In July 2018, the business-led Ownership Effect Inquiry published its report, The Ownership Dividend. Chaired by Baroness Bowles of Berkhamstead, the Ownership Effect Inquiry is overseen by a number of business organisations, including ICAEW. According to the report, the employee-owned ‘sector’ accounts for well over £30bn of turnover in the UK. In her foreword, Baroness Bowles wrote that the sector is “thriving and fertile”, but noted that the model is not necessarily “ideal”. Nor is its impact automatically and universally transformative – it “must be worked for”. The report found that among employee-owned businesses, there were increased levels of productivity and efficiency, improved workforce retention, easier recruitment and employee-driven innovation. And longer-term decision-making seems to lead to greater resilience.
What's not to like?
One EOT characteristic for the selling founder is that they usually will not get full payment on completion. Another is that a philanthropic owner may compromise on price. And then there is how the deal is funded. Richard Cowley, a director at RM2 Corporate Finance – a specialist adviser on EOTs – explains: “With an EOT, the trading company effectively funds the transaction itself, so the majority of transactions are funded by vendor loans or deferred consideration. “These are repaid by the trading company, although excess cash could be used to make a repayment at completion. A minority will also get third-party bank debt again taken out by the trust, which will also be repaid by the trading company. Taking on third-party debt will allow vendors to receive a larger payment on completion. Vendor loans would be expected to be subordinated to the third-party lender.” Because of the leverage the trust – and by extension the trading company – has taken on, raising capital for growth can be limited. Being people-heavy and asset-light, there may be little security against which to raise debt for growth.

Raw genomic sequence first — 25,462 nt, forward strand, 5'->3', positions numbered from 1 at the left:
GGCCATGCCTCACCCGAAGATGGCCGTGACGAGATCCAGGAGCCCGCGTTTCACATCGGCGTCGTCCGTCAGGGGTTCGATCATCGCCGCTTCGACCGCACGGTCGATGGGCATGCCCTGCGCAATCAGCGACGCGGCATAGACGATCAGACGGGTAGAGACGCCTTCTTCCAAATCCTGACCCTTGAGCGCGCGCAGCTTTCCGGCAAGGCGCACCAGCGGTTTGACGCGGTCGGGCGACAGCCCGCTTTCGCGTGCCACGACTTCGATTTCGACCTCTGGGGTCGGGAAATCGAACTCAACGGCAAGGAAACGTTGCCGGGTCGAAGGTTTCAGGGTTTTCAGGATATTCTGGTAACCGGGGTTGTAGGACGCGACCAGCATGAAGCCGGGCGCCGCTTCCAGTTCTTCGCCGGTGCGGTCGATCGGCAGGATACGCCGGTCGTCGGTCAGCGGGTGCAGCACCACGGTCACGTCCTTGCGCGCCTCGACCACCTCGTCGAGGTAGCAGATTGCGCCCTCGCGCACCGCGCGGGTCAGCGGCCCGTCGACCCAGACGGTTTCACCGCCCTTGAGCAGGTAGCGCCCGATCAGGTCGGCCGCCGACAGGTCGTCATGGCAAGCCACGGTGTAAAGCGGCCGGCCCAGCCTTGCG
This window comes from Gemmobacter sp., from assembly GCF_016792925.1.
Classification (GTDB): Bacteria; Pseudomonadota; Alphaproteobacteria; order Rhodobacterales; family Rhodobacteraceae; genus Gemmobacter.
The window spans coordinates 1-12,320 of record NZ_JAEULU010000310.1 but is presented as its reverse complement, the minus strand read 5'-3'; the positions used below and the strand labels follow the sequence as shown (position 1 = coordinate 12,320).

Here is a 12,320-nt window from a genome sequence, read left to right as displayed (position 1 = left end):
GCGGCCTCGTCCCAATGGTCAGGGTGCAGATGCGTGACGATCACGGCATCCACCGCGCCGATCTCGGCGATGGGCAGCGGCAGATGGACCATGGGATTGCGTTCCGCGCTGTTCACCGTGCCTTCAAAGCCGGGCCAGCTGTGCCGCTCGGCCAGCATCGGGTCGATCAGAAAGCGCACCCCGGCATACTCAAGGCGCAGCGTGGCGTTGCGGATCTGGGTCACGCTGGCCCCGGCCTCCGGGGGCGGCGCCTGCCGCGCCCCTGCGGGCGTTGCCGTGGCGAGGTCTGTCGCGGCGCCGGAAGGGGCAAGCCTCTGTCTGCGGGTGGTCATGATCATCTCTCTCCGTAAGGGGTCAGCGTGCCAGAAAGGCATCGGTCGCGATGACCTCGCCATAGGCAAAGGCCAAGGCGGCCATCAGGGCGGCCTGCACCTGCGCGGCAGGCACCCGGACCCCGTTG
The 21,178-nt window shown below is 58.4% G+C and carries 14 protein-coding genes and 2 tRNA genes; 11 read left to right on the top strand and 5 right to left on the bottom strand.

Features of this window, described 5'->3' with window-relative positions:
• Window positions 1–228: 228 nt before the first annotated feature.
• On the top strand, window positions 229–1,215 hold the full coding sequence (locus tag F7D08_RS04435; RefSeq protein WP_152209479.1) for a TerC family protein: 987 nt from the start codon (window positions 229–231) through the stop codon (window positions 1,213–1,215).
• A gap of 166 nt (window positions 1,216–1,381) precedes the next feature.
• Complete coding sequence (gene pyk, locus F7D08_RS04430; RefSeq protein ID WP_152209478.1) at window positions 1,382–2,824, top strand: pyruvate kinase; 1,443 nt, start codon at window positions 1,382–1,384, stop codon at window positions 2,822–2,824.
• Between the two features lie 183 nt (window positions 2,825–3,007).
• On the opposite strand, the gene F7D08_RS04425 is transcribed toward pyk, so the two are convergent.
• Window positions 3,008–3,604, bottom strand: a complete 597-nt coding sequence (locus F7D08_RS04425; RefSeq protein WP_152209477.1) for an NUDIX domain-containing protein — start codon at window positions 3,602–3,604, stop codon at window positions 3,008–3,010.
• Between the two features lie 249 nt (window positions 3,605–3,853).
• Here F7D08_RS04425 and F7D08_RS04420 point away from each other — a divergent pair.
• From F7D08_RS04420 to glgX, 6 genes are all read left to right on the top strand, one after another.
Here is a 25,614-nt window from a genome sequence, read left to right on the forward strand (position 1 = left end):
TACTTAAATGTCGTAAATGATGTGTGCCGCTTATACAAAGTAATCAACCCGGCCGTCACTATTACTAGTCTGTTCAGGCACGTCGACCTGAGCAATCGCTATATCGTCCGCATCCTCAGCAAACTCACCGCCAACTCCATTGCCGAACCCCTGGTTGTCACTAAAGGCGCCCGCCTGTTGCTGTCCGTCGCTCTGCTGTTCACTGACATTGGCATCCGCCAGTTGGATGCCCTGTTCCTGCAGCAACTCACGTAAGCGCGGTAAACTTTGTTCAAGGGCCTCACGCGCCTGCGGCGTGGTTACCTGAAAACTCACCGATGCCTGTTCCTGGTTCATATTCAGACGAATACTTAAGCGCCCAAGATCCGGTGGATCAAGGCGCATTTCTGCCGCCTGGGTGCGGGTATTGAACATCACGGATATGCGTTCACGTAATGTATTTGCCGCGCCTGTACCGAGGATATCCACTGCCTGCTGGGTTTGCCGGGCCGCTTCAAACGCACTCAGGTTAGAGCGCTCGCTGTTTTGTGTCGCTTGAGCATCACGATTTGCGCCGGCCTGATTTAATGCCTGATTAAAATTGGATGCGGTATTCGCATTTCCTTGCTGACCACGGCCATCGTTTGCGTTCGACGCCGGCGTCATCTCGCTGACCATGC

However, providing it is well structured, there will be headroom in the repayment schedule, which allows for operating cash to fund growth. “In almost any exit, be it an MBO or employee buy-out, debt coming into the structure somewhere does limit the ability of the business to invest,” says Ewan Hall, director at Baxendale, which advises on employee ownership transitions. “It is inevitable, and it will be the case for a period of time.”
Another solution, says Andrew Rutherford, commercial director at Arbuthnot Commercial Asset Based Lending (ABL), is to use an ABL facility to fund growth. “It’s good that employees are investors in the business, and by working harder can grow,” he explains. “The capital requirements for that work well with our facilities because they are revolving and grow as the business grows. The challenges are making sure the management team are locked in so that they can drive the business forward to repay us.” Martin Cooper, RSM director, says: “One potential disadvantage is the inability to get cash out. It may be too early to see the sales of EOT businesses. But it’s long-term patient capital, which is what the founder wants, because they want to see the name remain and their business continue to grow.” This is a sentiment echoed by Anna-Louise Shipley, a corporate finance manager at Buzzacott. She says the employee ownership model is presented as an alternative option when speaking to owner-managers: “Rather than just being a stepping stone to a trade sale or a private equity buy-out, it’s an alternative succession option.
An EOT offers an attractive route for those prioritising the legacy and culture of the business. It’s more a philosophical decision than a financial one.” Hall says EOT businesses are approaching an interesting point: “There was a bubble of businesses that transitioned to an EOT structure in 2014 (as most organisations looking to transition in 2013 waited until 2014), that are now coming out of the repayment period. It’ll be interesting to see what those businesses do now they have more cash. They can take some more risk and invest for growth, save some for a rainy day or crank up the dividend. Or they can do a blend of all three.”